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IN

N addition to what we have already written of the discovery and

settlement of North America, we shall give a brief history of the kate war with Great Britain, with a sketch of the events which preceded and prepared the way for the revolution. This general view of the history of the United States will serve as a suitable introduction to the particular histories of the several states, which will be given in their proper places.

America was originally peopled by uncivilized nations, which lived mostly by hunting and fishing. The Europeans, who first visited these fhores, treating the natives as wild beasts of the forest, which have no property in the woods where they roam, planted the standard of their respective masters where they first landed, and in their names claimed the country by right of discovery.

Henry the Seventh of England granted to John Cabot and his three fons a commission, “ to navigate all parts of the ocean for the purpose of discovering iflands, countries, regions, or provinces, either of Gentiles or Infidels, which have been hitherto unknown to all Christian people, with

up his standard, and to take possession of the fame as vaffals of the crown of England." By virtue of this commillion, in 1498,

Sebastian

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Sebastian Cabot explored and took poffeffion of a great part of the North American continent, in the name and on behalf of the king of England.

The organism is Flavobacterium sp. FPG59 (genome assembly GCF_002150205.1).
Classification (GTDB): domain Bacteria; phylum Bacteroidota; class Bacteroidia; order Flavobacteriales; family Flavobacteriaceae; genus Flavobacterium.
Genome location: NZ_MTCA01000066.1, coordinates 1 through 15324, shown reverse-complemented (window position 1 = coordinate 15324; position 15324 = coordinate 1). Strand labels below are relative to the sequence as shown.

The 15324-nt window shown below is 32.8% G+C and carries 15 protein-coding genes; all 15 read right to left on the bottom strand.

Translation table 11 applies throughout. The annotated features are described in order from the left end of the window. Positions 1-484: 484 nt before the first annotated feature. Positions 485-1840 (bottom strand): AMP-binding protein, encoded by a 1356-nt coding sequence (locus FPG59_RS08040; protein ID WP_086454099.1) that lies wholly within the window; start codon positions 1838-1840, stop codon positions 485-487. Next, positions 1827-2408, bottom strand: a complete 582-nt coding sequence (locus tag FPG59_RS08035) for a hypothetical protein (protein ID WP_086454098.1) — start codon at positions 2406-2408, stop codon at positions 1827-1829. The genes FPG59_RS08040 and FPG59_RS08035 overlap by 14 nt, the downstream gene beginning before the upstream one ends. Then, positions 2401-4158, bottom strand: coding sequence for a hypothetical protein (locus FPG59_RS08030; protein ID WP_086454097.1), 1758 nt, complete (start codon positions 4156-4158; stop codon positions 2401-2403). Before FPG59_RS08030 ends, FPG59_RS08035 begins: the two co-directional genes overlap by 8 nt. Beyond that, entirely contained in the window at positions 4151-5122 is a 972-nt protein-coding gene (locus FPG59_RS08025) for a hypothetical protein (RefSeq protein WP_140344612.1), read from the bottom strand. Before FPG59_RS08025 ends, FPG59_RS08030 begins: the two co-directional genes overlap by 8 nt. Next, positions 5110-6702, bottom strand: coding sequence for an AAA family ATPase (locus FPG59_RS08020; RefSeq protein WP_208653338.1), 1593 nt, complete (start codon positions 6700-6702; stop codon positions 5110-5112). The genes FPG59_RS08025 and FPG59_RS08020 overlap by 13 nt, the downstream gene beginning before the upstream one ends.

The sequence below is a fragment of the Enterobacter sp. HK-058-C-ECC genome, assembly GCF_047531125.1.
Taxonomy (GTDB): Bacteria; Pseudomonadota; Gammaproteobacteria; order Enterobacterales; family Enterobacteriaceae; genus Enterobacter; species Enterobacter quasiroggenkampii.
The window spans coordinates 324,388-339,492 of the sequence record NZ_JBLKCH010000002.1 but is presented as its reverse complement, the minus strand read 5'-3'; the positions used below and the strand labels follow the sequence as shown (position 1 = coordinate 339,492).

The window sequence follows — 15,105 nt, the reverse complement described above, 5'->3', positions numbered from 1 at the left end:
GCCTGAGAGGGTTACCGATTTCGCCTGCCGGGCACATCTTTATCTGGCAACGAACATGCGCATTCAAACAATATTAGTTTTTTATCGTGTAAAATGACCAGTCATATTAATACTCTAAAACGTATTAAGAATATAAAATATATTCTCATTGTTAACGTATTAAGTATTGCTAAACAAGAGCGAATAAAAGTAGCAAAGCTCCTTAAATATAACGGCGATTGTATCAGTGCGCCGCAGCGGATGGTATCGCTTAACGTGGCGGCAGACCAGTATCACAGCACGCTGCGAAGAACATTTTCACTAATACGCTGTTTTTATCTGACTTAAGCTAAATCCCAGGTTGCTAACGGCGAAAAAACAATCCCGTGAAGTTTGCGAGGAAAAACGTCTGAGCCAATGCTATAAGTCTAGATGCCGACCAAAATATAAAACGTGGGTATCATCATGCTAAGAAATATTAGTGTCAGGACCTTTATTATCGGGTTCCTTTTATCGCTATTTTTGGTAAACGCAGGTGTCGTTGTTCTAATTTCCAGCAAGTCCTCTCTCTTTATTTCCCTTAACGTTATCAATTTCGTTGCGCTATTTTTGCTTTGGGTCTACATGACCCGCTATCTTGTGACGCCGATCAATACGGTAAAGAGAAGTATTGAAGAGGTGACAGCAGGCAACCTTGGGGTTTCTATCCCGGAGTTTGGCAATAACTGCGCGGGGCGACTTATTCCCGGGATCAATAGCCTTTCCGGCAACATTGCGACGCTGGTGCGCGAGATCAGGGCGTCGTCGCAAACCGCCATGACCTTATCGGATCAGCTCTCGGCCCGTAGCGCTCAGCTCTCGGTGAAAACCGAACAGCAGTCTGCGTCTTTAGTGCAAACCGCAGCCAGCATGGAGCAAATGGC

The country thus discovered by Cabot, was possessed by numerous tribes or nations of people. As these had been till then unknown to all other princes or states, they could not possibly have owed their allegiance or subjection to any foreign power on earth; they must have therefore been independent communities, and as such, capable of acquiring territorial property, in the same wanner as other nations. Of the various principles on which a right to foil has been founded, there is none superior to immemorial occupancy. From what time the Aborigines of America had refided therein, or from what place they migrated thither, were questions of doubtful solution, but it was certain that they had long been sole occupants of the country. In this state no European prince could derive a title to the soil from discovery, because that can give a right only to lands and things which either have never been owned or poffeffed, or which, after being owned or poffefled, have been voluntarily deserted. The right of the Indian nations to the soil in their possession was founded in nature. It was the free and liberal gift of heaven to them, and such as no foreigner could rightfully annul. The blinded superstition of the times regarded the Deity as the partial God of Christians, and not as the common father of saints and favages. The pervading influence of philosophy, reason, and truth, has,fince that period, given us better notions of the rights of mankind, and of the obligations of morality. These unquestionably are not confined to particular modes of faith, but extend universally to Jews and Gen. tiles, to Christians and Infidels.